Story 2 — A Cold Pocono Winter: Strange Bed-fellows
Not very long after the conclusion of the American Civil War, a young man named John (Jean) Meiser emigrated to the United States from the Alsace-Lorraine region of Germany. As was typical of so many European immigrants of that era, he arrived in New York, met a woman, got married and had a family, and a rather large one at that! They had nine daughters, all of whom lived to adulthood.
By the 1920’s, John had already suffered the death of his first wife, remarried, and the entire family further migrated to the Pocono Mountains of Pennsylvania. The daughters all went on to have families of their own. By 1926, the first of the daughters (Julia, John’s third born) passed at the age of 60. Several of the other daughters opened a tavern together, and developed a successful business. Eventually, two of John’s granddaughters took over the tavern.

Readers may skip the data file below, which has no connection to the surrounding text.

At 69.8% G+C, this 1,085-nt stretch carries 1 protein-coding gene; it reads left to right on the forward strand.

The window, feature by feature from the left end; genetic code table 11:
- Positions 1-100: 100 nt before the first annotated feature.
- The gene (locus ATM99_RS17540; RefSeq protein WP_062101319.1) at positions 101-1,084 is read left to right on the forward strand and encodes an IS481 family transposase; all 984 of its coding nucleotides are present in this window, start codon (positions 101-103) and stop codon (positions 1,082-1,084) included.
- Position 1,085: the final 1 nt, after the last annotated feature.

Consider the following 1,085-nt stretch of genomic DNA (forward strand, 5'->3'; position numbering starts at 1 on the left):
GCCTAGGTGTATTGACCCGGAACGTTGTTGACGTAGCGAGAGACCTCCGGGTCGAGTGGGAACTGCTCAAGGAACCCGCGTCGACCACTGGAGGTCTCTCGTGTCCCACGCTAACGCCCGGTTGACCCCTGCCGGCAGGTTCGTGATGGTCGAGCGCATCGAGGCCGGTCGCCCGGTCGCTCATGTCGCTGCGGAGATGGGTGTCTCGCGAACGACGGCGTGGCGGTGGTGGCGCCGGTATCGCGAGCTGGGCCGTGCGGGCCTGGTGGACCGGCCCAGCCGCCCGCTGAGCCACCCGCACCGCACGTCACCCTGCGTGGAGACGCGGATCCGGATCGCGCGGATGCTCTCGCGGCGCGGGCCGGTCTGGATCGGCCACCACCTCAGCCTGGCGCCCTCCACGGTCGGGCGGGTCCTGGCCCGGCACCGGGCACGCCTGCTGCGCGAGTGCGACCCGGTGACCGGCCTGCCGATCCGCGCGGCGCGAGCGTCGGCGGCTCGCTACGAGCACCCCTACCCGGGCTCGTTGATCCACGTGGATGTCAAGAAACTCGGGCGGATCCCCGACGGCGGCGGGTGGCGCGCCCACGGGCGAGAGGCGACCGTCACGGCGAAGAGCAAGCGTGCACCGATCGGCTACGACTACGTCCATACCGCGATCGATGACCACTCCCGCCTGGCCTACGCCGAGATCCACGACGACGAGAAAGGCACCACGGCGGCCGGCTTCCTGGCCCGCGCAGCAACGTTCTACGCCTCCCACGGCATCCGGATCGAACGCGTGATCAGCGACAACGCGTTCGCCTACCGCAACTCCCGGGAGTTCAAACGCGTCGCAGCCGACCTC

In those years, the winters were especially vicious; temperatures in the mountains would remain below freezing for a month at a time without a thaw, and snows fell heavy, by the foot. The granddaughters, Julia (named for her deceased aunt) and Lettie (named for another aunt) lived upstairs above the tavern. The old building did a poor job of keeping out the winter, and the girls piled on the blankets in their best effort to stay warm as the slept.
During one of these bitter winters, Julia woke one morning and noticed an odd lump in the covers, bunched up in her underarm. She pulled at the blankets to dissolve the lump yet it remained. After tugging and shifting several times, she finally took hold of the “lump;” during the bitter cold night, the “lump” had sought shelter and warmth in Julia’s bed: a small brown bat! Strange bedfellows indeed!